Q. I have an exclusive right-to-sell agreement with my seller who is going through a divorce. Her husband, who is also a co-owner of the property does not want to sell the property and refuses to sign the listing agreement. What should I do?
A. All owners should agree, at least verbally, to the terms of the listing agreement. Technically, the statute of frauds does not apply to contracts for brokerage services and therefore listing agreements may be entered into verbally. It is recommended, however, that these agreements be made in writing, in fact, most Multiple Listing Services require it. [The Berkshire MLS does!] Where the listing agreement is reduced to writing, the best practice is to have all owners sign. That is true whether it is a tenancy in common, joint tenancy with right of survivorship or tenancy by the entirety (i.e. husband and wife own). Without agreement from the owner (as proven via a signed agreement), an owner could claim that the broker lacked authority to sell and could claim that the non-signing owner does not have to pay the broker’s fee. If the broker believes that the person who signed had authority to sell and, as a result, did not obtain agreement from one or more other owners, the broker should be able to collect the full broker’s fee from the individual who signed, even if another person who was not known to the broker to also have an ownership interest did not sign the listing.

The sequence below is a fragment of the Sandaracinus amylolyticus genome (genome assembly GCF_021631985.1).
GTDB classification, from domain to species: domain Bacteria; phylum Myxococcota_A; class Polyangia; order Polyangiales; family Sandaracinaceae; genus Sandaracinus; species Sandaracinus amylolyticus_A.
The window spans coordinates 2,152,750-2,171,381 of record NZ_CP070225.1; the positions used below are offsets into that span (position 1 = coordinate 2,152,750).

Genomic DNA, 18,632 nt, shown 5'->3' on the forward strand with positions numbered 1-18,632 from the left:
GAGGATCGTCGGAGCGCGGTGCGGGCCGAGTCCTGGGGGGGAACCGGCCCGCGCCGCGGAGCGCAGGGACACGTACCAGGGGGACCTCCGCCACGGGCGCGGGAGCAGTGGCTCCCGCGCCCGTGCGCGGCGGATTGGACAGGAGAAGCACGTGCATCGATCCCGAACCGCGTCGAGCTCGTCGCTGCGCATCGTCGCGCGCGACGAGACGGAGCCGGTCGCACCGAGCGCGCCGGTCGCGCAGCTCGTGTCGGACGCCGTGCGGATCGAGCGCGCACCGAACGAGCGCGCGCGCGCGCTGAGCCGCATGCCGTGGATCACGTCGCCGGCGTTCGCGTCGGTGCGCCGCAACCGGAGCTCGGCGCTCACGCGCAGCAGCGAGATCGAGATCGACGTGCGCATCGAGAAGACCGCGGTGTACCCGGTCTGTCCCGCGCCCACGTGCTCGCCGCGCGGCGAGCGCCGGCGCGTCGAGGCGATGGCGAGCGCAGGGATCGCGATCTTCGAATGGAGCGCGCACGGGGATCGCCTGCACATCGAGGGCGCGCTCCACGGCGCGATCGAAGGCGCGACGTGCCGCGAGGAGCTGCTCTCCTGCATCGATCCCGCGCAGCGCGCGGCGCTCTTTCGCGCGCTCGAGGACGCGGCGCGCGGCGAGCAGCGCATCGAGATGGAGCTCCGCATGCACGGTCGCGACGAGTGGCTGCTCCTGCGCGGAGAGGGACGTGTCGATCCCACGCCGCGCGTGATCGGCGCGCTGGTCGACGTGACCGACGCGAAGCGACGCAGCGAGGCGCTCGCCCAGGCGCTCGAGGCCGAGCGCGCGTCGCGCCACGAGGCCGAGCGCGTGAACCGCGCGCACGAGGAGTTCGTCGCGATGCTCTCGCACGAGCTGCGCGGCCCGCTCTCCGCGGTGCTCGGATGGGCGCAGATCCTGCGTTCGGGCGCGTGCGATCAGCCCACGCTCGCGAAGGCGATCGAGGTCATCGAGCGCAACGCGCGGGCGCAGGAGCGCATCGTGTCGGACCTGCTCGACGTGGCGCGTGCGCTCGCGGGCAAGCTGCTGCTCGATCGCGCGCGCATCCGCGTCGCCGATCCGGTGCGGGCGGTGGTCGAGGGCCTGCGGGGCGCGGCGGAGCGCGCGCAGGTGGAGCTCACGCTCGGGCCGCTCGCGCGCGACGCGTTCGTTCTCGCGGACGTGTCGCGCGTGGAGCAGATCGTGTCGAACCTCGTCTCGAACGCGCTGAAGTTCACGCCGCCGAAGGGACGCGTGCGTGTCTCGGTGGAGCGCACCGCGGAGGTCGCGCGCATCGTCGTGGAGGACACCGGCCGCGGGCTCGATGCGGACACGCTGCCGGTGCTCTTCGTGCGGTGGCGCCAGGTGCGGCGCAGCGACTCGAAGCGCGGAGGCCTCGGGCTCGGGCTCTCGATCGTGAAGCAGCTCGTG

If the broker is aware that all owners have not agreed to list the property, there is little the broker can do, but encourage them to reach agreement. If the deadlock occurs in a divorce situation, the attorney for one of the spouses can ask the Probate Court for an order that allows one spouse to list the property with a broker. Court approval of an offer will generally be required, since that will give the other spouse an opportunity to object.